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Observation, Theory, and Simulation of Integrated Concurrent Engineering: Grounded Theoretical Factors and Risk Analysis Using Formal Models

TitleObservation, Theory, and Simulation of Integrated Concurrent Engineering: Grounded Theoretical Factors and Risk Analysis Using Formal Models
Publication TypeWorking Paper
Year of Publication2009
AuthorsChachere, J
IssueWP118
Date Published04/2009
Publication Languageeng
KeywordsCenter for Integrated Facility Engineering, CIFE, Design, Extreme Collaboration, ICE, Integrated Concurrent Engineering, Interaction Value Analysis, IVA, Organization Models, OrgCon, Planning, Process Models, Rationale Clarity, Room, Simulation, Stanford University, Strategy, Validation, VDC, VDT, Virtual Design and Construction, Virtual Design Team
Abstract

Since 1996, NASA's Jet Propulsion Laboratory (JPL) has designed space missions at a vastly accelerated pace using Integrated Concurrent Engineering (ICE). I observe that ICE leverages distinctive product, organization, and process elements such as networked information technologies, advance selection of participants who span interdependent fields, and a superficially chaotic work environment. A mainstream thread of organizational theory, illuminated by computational models, supports ICE performance claims. But it offers insufficient intuition to organizational designers about how ICE works and sheds no light on the conditions under which it can be replicated in other design domains. To extend this theory, I assert that ICE teams at JPL manage ten enabling factors that lead to exceptionally low information response latency, and consequently to a dramatic improvement in project duration over traditional methods. I propose response latency as both a unifying theoretical principle and a practical metric that can describe, evaluate and manage engineering design collaboration. Project managers should establish the specific, measurable objective of very short latency as a project design principle. Project managers who want to implement ICE for their own use should set the goal of reducing it to near-zero with careful attention to average and worst-case coordination and exception handling latency, but without undue concern for practices targeting best cases. Improving the likelihood that engineers have the information or decisions that they need as soon as they need it allows ICE stations to move forward at a greatly accelerated, synchronized pace. A carefully designed network of knowledgeable and collectively independent participants, along with rapid, precise, and semantically rich communication of design intent, choices, and predictions, are two other features of the ICE approach that shrink response latency to near zero. ICE can be viewed as the Just in Time approach to knowledge, in that it supplies four simultaneous information flows with infinitesimal latency (lead time) and high micro-scale reliability (service level).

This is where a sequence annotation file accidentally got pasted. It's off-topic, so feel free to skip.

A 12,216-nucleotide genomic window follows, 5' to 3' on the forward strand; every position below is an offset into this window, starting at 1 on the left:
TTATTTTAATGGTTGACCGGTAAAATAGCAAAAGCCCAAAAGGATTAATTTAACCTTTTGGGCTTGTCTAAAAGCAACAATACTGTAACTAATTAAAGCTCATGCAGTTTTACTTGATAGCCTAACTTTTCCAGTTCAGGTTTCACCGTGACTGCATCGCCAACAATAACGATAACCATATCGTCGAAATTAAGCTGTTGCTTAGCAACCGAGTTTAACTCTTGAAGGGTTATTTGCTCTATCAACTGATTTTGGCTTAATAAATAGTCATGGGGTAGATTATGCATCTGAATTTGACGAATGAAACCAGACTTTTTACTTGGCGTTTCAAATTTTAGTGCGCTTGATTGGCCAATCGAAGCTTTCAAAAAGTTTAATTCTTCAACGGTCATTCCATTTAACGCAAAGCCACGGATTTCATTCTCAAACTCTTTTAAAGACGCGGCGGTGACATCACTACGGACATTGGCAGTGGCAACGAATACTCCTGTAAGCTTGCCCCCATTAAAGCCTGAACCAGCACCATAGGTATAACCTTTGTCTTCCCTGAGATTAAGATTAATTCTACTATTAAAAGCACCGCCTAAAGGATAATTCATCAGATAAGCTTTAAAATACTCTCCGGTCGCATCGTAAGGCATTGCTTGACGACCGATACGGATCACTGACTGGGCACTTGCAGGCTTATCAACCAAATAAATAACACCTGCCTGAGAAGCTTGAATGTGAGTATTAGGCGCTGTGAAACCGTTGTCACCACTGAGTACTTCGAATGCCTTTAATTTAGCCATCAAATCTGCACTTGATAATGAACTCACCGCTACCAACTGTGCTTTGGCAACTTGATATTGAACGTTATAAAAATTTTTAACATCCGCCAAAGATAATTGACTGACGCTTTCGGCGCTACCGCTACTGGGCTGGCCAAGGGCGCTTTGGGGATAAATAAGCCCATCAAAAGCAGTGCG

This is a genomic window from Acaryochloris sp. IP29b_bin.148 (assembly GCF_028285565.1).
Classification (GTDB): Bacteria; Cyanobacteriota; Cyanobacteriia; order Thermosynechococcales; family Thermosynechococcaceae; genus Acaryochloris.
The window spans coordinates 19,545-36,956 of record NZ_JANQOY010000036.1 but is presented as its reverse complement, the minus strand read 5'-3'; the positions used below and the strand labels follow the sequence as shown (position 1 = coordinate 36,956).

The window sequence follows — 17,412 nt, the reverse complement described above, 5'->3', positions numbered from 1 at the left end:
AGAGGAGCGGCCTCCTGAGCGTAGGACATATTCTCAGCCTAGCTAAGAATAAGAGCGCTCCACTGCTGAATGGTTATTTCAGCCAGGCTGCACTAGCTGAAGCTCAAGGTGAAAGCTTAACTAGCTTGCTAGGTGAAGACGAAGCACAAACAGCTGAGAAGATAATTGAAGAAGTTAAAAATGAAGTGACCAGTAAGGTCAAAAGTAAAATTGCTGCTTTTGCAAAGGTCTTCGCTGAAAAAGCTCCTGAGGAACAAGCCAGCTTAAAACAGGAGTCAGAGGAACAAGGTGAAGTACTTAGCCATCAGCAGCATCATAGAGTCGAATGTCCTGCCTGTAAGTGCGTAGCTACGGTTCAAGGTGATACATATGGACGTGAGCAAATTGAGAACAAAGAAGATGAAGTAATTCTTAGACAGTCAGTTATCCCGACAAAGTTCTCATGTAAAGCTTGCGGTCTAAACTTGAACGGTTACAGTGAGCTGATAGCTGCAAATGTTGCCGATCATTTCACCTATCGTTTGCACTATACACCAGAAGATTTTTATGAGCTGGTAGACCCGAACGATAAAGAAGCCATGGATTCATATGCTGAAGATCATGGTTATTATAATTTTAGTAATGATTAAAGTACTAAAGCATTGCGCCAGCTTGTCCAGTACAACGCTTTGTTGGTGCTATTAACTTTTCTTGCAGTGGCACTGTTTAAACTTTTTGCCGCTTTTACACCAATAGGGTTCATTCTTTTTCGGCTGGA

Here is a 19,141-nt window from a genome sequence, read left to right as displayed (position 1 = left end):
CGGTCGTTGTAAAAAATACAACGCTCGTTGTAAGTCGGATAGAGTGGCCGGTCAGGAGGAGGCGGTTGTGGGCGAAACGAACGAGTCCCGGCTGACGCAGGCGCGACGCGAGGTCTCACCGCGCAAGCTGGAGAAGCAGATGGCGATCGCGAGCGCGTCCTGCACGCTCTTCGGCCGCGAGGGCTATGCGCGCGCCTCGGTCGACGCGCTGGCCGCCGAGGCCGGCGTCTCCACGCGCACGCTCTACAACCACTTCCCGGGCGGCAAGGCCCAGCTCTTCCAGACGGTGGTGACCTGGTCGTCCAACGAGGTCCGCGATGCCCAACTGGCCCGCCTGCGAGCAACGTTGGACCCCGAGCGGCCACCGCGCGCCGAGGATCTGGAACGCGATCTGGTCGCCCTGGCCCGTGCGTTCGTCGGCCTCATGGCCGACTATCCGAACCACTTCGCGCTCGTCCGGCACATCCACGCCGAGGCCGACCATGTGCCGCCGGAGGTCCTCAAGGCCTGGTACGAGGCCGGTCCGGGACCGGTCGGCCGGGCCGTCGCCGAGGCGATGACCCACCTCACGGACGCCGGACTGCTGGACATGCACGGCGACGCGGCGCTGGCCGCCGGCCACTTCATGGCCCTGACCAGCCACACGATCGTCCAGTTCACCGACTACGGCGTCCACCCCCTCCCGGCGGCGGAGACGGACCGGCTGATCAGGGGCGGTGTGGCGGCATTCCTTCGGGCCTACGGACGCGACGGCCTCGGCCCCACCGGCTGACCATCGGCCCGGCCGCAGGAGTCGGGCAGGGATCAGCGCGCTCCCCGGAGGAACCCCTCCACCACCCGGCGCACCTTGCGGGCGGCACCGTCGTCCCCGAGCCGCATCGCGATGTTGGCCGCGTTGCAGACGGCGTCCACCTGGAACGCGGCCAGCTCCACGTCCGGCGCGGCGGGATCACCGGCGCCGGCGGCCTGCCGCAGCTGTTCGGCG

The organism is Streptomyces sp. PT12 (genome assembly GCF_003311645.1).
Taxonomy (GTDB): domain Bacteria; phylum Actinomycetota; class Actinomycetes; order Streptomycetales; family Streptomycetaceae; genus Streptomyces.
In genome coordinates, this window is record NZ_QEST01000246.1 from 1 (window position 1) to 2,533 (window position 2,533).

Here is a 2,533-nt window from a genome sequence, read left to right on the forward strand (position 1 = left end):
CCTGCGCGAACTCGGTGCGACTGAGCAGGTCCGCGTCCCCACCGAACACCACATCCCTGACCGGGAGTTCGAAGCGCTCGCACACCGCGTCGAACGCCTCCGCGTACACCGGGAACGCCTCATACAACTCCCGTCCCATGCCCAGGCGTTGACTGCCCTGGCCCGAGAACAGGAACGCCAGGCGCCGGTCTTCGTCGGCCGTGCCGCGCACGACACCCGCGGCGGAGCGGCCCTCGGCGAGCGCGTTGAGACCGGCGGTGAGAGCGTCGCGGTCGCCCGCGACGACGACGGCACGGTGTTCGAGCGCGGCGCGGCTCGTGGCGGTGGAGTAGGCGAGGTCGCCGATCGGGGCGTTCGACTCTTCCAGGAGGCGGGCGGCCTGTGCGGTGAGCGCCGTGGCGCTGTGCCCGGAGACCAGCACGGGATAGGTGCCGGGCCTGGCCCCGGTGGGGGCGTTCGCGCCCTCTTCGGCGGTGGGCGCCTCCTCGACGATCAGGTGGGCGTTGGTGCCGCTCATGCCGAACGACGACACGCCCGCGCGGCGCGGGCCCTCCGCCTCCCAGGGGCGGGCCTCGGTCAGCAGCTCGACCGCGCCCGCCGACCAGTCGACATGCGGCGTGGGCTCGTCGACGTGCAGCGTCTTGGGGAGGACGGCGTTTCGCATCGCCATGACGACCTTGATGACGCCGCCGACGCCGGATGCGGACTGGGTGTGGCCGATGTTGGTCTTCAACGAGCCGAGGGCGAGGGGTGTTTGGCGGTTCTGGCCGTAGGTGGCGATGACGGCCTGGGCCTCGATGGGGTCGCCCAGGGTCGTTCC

URLhttps://purl.stanford.edu/bt714bw6192
PDF Link

https://stacks.stanford.edu/file/druid:bt714bw6192/WP118.pdf

Citation Key746